Some images from a week of weird and unsettled but exciting and fun. It’s cold and hard to not beat myself down for being in bed and missing appointments. Also not sitting at the desk for long. Seeing and comparing is gentler but takes a strong will that lives outside. hard to get when you’re inside.
Matariki on found object
Mata ariki – eyes of God
Mata riki – little eyes
Late May or early June signals the Maori New Year, although some iwi celebrate on the first full moon after their reappearance or the next new moon.
A star cluster you can see yourself following north from Tautoru, Orion’s belt.
Tohunga would predict the harvest from how bright, clear, and warm the cluster was from earth.
Many iwi consider there to be seven, not eight stars in the cluster. They are Matariki and her daughters; Tupu-ā-nuku, Tupu-ā-rangi, Waipunarangi, Waitī, Waitā, and Ururangi.
Matariki was used by the voyaging crews to guide them across the Pacific.
Gladly going to the beach the past 8 weekends has restored my spirit to homely memories and created new healthy cycles with the one I love.
The sweet cold is now in the air and I am wearing pants to bed. It’s 8° in the mornings now.
Building routines is a matter of adjustment and is somewhat uncomfortable. Spouts of mania and depression characterise first, trying to build atop of that is definitely tricky. Small moments of glee or peace are the shimmers of life.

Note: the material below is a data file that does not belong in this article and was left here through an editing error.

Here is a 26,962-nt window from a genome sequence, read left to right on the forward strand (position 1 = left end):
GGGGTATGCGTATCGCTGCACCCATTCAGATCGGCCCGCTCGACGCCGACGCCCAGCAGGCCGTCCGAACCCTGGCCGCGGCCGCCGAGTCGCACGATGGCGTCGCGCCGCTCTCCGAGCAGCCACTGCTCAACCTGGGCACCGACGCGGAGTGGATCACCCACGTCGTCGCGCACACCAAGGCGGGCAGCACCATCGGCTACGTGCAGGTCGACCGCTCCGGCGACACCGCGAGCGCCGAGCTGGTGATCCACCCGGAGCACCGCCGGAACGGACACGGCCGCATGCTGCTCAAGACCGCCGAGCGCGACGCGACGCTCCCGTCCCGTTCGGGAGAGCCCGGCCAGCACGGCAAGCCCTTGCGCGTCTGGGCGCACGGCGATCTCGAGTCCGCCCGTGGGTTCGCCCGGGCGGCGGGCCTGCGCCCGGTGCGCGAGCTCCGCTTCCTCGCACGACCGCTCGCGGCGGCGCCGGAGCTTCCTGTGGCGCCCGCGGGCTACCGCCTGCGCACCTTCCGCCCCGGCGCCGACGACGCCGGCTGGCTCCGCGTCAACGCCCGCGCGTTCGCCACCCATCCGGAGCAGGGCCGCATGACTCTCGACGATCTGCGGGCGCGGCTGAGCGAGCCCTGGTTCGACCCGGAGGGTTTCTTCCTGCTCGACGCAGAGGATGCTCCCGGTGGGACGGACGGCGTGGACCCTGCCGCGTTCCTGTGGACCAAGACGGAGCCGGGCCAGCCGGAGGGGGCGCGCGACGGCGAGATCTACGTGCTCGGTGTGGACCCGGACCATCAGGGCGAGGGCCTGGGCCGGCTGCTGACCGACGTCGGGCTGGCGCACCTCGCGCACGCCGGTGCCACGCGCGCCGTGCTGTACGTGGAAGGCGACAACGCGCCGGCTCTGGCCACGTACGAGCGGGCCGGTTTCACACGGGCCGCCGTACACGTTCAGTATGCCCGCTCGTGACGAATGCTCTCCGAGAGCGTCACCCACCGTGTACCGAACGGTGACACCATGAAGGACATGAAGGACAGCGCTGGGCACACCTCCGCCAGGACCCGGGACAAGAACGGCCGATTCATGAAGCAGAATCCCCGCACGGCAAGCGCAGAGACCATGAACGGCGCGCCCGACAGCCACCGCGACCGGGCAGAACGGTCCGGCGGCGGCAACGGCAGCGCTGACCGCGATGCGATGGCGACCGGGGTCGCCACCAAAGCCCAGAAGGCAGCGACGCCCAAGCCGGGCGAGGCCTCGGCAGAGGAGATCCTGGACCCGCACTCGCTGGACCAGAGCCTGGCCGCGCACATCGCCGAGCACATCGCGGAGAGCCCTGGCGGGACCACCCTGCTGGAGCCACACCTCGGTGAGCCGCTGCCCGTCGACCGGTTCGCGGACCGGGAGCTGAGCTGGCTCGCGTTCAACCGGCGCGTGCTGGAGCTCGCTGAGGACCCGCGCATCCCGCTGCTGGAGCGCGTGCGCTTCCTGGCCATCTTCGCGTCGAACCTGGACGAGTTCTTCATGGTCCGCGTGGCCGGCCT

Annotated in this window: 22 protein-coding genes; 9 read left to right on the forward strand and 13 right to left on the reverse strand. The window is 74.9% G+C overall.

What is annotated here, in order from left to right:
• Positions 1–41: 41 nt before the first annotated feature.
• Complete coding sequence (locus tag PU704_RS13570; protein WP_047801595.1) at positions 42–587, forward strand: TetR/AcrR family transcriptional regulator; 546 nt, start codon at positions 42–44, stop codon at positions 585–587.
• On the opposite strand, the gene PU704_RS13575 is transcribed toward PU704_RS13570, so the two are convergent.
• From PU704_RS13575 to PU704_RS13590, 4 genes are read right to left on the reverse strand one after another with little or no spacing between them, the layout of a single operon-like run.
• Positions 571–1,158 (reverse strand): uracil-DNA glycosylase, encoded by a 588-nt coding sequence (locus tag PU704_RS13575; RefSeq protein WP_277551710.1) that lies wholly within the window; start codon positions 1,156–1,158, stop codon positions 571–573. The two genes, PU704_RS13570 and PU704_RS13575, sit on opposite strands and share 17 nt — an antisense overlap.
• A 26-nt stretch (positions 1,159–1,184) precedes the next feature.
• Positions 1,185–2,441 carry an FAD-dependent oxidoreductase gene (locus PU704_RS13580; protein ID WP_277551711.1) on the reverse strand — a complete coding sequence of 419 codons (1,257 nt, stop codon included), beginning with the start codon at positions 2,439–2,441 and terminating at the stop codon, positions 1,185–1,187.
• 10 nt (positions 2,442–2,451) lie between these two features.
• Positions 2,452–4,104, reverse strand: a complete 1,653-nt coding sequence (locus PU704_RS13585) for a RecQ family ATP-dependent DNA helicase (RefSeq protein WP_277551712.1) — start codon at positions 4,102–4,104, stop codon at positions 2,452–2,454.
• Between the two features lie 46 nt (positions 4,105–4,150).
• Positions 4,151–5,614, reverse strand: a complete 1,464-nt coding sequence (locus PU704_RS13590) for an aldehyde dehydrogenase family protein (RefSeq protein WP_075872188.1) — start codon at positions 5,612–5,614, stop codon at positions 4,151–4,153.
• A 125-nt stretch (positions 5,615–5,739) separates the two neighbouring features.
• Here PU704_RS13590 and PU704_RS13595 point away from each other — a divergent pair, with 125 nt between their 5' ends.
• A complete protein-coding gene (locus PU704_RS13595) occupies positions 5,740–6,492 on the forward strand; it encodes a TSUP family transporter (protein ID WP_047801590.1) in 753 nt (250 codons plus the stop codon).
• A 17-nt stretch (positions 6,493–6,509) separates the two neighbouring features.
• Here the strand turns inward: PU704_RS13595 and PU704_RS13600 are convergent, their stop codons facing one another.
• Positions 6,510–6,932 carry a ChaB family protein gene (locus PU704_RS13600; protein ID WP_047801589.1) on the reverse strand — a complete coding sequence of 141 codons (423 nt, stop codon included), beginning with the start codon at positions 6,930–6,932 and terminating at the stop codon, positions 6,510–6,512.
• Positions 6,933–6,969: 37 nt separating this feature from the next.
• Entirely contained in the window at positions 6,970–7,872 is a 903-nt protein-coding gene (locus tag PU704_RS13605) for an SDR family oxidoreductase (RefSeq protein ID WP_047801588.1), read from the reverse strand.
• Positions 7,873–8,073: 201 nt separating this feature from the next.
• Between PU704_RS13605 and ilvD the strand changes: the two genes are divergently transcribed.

This is a painting that’s now sitting slashed on my bedroom floor.
I had a funny making art day that left me with then without a sculpture and when I went to get more adhesive, a slashed canvas not by my own hand… Still inspired by the day though.
RIP ‘spirit of the earth’ you will be reborn… Soon
Gossage draws inspiration from her ancestral land; the coastal landscape of rural Pakiri, north of Auckland, where her people have resided for centuries and where she currently works and lives. Her paintings reveal the shifting nature of emotion and memory, journeys of loss and endurance and her close relationships to family and her Maori heritage. Gossage produces dreamlike landscapes and figures, often depicted with floral adornments, which are imbued with a personal energy that she draws from her Maori ancestry.
‘Gossage communicates an evolved intuition that is older than her years and in her painting is able to imagine, point to and paint places where dreams and secrets intersect.’ – Ngahiraka Mason, Star Gossage: Tona Whatumanawa Maori
‘Sometimes her fingers become brushes, other times she gathers materials like tar, lime and earth from the family land and mixes these into the paint.’ – Lisa Reihana, Art New Zealand, number 118, 2006
Interesting to see her pallet change from warm to more cool-er and brighter tones in 2015. So beautiful ◕‿‿◕